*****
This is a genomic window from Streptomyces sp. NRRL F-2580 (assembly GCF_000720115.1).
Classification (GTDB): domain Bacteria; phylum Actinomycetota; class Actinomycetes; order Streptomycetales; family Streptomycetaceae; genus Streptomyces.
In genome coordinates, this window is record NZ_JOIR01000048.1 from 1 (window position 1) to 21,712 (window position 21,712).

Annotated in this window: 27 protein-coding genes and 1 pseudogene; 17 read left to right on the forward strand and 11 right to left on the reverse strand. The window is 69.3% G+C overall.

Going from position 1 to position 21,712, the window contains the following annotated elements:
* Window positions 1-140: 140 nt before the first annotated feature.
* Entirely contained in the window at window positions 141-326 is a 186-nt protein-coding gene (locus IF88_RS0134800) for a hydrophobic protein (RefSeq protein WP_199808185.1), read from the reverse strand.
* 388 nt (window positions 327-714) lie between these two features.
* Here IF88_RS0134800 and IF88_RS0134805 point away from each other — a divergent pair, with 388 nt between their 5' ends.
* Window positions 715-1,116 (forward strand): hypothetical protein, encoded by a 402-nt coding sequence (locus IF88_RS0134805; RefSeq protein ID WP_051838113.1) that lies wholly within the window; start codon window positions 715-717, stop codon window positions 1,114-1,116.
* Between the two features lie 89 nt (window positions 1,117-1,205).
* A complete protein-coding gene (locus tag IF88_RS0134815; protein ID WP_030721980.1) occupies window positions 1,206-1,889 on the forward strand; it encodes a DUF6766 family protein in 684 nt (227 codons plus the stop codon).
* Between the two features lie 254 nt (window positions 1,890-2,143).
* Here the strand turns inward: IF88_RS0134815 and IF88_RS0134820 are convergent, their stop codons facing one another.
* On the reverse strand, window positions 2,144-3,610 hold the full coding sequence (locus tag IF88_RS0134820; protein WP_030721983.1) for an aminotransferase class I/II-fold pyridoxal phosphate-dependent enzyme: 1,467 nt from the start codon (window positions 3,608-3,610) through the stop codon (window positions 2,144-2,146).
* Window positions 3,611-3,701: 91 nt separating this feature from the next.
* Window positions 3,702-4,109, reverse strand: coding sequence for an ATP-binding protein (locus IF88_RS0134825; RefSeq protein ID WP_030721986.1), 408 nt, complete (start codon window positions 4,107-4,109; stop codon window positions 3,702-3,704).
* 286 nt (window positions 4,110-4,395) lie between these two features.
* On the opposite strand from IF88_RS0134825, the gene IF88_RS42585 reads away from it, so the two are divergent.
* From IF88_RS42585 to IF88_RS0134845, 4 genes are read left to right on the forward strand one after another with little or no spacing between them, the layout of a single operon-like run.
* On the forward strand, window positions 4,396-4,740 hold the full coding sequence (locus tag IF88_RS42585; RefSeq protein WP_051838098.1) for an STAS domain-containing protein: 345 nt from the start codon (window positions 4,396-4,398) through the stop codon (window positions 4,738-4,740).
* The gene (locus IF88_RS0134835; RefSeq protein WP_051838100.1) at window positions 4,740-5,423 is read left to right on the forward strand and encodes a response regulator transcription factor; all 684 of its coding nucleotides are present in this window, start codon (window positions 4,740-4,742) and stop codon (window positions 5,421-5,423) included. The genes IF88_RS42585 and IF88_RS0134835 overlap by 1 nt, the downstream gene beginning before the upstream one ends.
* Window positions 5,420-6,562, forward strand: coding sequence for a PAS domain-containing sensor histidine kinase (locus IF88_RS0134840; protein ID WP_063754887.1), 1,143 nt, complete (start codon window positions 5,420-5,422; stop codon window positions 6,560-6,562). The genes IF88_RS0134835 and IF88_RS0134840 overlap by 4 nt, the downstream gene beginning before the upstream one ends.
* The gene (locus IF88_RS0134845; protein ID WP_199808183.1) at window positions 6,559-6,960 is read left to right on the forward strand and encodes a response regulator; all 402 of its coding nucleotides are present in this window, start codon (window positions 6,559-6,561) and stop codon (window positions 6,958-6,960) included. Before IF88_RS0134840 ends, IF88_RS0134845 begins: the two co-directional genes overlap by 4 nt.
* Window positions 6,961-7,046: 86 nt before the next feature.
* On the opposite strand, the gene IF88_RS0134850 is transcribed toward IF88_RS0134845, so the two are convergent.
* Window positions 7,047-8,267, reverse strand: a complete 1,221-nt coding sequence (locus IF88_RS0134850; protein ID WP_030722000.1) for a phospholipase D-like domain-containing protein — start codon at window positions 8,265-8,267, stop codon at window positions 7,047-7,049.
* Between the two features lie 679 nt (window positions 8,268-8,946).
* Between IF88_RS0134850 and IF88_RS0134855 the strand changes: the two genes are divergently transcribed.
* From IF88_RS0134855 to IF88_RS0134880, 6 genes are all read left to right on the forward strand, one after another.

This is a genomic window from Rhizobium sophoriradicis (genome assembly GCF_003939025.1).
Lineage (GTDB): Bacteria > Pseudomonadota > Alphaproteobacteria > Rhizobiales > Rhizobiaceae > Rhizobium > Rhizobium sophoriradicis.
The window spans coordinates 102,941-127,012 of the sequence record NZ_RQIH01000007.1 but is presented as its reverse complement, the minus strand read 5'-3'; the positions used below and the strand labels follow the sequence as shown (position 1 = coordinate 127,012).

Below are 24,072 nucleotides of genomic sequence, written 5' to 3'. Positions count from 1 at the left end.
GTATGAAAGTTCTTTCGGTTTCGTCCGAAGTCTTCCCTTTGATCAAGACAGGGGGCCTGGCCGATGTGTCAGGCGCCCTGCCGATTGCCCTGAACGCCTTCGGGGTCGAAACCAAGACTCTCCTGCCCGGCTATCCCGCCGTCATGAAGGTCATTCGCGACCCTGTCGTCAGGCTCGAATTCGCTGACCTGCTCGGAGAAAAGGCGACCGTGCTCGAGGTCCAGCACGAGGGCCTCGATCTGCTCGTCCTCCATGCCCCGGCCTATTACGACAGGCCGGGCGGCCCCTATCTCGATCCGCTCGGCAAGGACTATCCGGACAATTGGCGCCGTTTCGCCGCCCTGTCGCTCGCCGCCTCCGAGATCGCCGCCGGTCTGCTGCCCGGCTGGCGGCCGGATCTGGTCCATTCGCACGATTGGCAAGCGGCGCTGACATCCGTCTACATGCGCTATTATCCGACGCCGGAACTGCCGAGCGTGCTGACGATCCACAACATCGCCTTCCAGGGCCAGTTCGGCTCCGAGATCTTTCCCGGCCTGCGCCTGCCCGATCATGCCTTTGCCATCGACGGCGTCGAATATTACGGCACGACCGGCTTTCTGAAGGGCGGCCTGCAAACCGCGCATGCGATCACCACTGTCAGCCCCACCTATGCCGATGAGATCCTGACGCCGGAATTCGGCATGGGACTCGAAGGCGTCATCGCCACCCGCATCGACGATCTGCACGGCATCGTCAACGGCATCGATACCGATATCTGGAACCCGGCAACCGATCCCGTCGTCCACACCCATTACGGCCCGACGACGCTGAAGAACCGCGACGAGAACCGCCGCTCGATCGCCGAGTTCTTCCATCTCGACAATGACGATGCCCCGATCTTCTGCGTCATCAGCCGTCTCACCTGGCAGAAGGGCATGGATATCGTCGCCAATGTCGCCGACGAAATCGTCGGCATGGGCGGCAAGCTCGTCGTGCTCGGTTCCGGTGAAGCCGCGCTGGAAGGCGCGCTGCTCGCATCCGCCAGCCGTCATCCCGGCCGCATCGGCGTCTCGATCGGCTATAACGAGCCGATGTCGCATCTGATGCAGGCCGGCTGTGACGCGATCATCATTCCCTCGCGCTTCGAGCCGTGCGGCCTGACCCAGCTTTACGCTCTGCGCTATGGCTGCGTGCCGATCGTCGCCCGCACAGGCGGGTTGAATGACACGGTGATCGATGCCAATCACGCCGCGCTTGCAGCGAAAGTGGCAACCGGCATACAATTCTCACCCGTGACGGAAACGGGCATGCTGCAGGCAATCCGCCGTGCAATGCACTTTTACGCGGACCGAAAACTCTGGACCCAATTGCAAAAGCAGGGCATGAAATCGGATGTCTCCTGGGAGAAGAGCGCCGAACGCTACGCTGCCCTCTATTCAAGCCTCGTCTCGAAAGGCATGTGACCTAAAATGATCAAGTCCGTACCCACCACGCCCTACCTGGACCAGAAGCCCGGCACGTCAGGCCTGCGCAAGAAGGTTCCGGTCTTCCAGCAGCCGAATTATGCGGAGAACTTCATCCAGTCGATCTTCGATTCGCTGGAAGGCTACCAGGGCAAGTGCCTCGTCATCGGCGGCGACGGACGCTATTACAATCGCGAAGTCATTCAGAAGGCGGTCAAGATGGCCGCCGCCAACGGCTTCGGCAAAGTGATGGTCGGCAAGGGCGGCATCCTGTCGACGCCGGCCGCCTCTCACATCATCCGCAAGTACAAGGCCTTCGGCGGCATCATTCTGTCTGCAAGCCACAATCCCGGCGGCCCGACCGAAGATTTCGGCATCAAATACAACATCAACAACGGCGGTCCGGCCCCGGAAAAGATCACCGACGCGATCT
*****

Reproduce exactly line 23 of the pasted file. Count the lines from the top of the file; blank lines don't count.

* Window positions 5,420-6,562, forward strand: coding sequence for a PAS domain-containing sensor histidine kinase (locus IF88_RS0134840; protein ID WP_063754887.1), 1,143 nt, complete (start codon window positions 5,420-5,422; stop codon window positions 6,560-6,562). The genes IF88_RS0134835 and IF88_RS0134840 overlap by 4 nt, the downstream gene beginning before the upstream one ends.